The hardware (US$39.99) is pretty simple. It gives you a quarter-inch line-in for your instrument, an eighth-inch output to go to headphones, mixer, speakers, etc., and it has an eighth-inch male jack to plug into your iPhone (no iPad app available yet, but the hardware works if you don't mind pixel-doubling the app). Unlike the iRig, it requires two AA batteries, but after daily use for two weeks, I haven't killed the batteries that came with the unit. The extra power gives you added volume on the output, as well as more advanced noise-canceling options.
The software on the iPhone is where the party really starts. The free AmpKit app starts, of course, with a metronome and tuner, which are both well done, and it includes a dual-channel amp, two mics, and two pedals. AmpKit+ is available for $19.99, and includes four amps, two mics and, eight pedals. It looks like buying the AmpKit+ bundle saves you 50 percent off of buying the gear individually. Compared to buying the actual hardware to achieve these sounds, of course, it's a tidy savings. All of the additional gear can be purchased from within the app. Most pedals are around $3 and range up to $6.99.
Whereas the AmpliTube software limited you to three pedals and custom amp settings, you can have as many of the available pedals as you want in an AmpKit setup. Depending on the pedals you have in your arsenal, AmpKit will offer you preset combinations of amps and effects. These range from Snappy Acoustic to Nu Metal Valve King, with plenty of blues, funk and decades of rock history between. They make a great starting point for finding a sound, and the effects are easy to tweak individually. You can duplicate existing presets and save your edits, or you can build a new set from scratch. I had all of the additional gear available to me for the review, and I was hard pressed to find a sound I couldn't match with AmpLink.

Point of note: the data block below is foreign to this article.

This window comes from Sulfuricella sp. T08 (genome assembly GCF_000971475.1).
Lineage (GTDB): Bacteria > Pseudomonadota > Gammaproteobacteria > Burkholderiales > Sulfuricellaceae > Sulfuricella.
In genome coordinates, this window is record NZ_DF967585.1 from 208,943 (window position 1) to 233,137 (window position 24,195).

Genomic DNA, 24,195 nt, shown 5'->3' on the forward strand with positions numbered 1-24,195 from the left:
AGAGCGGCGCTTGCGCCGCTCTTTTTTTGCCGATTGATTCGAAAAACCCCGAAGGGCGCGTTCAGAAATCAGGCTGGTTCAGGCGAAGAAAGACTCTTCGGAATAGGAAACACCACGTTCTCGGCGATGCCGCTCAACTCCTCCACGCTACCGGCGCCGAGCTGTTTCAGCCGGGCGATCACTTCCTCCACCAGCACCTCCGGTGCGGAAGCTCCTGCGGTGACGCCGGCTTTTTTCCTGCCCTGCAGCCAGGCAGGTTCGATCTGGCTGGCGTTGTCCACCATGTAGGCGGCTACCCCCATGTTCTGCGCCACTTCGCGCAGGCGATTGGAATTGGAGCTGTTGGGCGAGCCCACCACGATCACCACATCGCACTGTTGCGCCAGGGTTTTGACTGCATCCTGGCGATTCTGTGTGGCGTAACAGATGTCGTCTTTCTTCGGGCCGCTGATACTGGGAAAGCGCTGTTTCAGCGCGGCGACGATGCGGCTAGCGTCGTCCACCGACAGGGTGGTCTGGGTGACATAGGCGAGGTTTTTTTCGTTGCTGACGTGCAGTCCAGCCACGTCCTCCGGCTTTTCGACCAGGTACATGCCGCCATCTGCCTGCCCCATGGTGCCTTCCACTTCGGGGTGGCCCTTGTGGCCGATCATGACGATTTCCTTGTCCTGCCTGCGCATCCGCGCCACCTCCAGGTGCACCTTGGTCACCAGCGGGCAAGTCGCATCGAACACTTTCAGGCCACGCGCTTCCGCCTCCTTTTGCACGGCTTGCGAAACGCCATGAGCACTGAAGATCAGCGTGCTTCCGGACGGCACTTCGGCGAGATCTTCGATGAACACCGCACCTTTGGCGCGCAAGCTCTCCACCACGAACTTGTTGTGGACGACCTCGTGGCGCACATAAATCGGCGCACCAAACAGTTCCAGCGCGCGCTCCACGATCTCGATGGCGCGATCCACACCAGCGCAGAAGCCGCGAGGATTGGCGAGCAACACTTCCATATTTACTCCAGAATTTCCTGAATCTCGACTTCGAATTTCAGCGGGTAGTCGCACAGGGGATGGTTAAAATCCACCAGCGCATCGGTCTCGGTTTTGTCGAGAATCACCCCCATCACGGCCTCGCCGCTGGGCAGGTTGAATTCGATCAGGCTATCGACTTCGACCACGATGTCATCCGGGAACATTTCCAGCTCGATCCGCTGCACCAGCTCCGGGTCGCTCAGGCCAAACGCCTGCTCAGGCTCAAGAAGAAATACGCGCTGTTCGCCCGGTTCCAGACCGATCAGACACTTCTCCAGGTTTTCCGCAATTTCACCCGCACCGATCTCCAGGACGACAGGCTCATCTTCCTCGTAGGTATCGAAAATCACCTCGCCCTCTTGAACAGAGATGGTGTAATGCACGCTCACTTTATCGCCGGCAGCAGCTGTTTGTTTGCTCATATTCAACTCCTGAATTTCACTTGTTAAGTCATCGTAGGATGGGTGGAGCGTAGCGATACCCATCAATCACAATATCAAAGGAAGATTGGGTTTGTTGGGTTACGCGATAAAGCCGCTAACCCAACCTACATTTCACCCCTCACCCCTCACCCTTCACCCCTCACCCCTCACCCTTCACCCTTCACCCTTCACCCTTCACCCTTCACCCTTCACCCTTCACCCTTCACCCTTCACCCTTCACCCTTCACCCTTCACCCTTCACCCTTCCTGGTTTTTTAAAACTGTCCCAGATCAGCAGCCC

Within a setup, tapping the amp gives you all of the controls you'd find on a real head, and tapping the cabinet gives you control over the mic you're using. Tap the dials on any pedal, and you get all of the options for that pedal. It's all very intuitive, and settings are exactly where you'd expect them to be.
In addition to the metronome and tuner, the base application also allows in-app recording. You can add backup tracks, or you can record your dry input to try with different setups.
At this point, you're probably wondering how it sounds, right? It sounds awesome! Some of the effects obviously won't be everybody's cup of tea, but a little tweaking and a decent set of speakers or headphones, and you can pull off some amazing sounds. I've plugged both bass and guitar into it, and I've played with sounds ranging from direct box to highly experimental (the Octopuss pedal has some insane settings). The results are high quality and gig/studio-worthy, especially in combination with the noise filtering capabilities. In short, I've been having a blast.
I'm told that decisions are still being made on the future of an iPad version of the software, but I'd like to cast my vote in favor of it. The iPad version of AmpliTube is great and a major selling point for the iRig. I hope that we'll see a similar, iPad-optimized version of AmpLink soon. Either way, if you're looking for an iPhone-based means of building up your axe arsenal, AmpKit and the AmpKit LiNK make an excellent option. The AmpKit LiNK hardware retails for $39.99 from Peavey, and more info on the iPhone app is available from Agile Partners.
Also, guitarists and bassists, be sure to check out GuitarToolkit and TabToolkit from Agile Partners, if you haven't already. They're handy.